Weak rear control arms are a common problem for GM A-Body cars (Chevelle, GTO, Cutlass, Gran Sport). This problem is especially noticeable on high horsepower cars. For years the backyard garage solution was to add boxing plates welded to the open channel in the control arm, but times change and aftermarket control arms offer both improved strength and higher quality bushings and materials. Join the Classic Car Restoration Club team as we make short work of upgrading the rear control arms on a 1968 Chevelle SS.
Brent Ackley repacks the wheel bearings on his 1966 Buick Skylark to inspect them for wear and damage. He removes the dust cover, cotter key and castle nut to teach you how to take out both the inner and outer bearings for cleaning and then examine and repack them.Watch Now >>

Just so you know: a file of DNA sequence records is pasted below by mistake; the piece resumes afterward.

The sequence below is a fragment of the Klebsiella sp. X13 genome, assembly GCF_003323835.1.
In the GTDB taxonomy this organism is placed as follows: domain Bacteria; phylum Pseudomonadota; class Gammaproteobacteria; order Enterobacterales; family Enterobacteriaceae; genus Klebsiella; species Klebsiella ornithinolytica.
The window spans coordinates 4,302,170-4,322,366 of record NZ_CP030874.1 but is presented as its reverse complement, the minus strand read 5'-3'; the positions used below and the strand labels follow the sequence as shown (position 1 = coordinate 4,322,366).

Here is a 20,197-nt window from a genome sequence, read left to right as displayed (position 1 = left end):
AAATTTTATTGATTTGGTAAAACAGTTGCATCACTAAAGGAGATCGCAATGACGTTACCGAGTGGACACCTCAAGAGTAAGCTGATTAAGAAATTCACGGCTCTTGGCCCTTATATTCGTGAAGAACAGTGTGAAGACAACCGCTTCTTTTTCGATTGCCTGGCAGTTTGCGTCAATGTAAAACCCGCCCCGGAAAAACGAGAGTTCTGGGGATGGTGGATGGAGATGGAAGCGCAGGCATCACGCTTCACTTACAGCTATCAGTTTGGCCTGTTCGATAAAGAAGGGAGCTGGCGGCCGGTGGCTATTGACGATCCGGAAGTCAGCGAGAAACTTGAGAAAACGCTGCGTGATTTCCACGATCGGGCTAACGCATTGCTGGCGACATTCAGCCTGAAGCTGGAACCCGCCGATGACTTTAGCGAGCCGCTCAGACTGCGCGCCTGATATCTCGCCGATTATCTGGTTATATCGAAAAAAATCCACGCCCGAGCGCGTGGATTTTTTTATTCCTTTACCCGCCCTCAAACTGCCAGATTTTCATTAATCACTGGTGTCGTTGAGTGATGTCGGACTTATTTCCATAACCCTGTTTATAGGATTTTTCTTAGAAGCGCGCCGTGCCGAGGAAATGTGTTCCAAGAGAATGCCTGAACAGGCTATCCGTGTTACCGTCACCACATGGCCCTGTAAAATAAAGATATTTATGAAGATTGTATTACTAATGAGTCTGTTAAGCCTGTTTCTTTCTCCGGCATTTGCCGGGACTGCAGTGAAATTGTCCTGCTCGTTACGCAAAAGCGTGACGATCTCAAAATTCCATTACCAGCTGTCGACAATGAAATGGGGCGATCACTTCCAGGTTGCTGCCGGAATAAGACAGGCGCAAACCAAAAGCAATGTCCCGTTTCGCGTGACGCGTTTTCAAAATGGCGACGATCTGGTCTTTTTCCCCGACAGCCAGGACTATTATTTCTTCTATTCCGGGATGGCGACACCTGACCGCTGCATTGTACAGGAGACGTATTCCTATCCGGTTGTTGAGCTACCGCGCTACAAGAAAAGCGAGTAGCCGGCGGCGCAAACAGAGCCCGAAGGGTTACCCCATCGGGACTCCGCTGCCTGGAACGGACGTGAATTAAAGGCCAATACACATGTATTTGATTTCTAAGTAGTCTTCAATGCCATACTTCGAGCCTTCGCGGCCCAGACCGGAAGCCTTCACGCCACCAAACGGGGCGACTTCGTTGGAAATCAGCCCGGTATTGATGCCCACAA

Corey Bedortha teaches you how to install Hotchkis rear suspension performance parts in your classic car, demonstrating the process for putting in the bushings, spring mounts, rear shackles and multi-leaf springs. Remember, it is highly important that you apply enough silicone grease when necessary because it will make the car react much faster.Watch Now >>
It’s no secret that the inside of many vintage gas tanks can hide rust and scale that has built up over years of service. To ensure the reliability of your car, you should consider replacing it. Mark Simpson takes us through the process of installing new fuel level sending units, filler necks and hanging the…Watch Now >>
Corey Bedortha gives a brilliant presentation on installing rear shocks and a sway bar into your classic car. He stresses the importance of making sure you align the shocks correctly and clearly labeling where you will drill your holes for the brace of the sway bar.Watch Now >>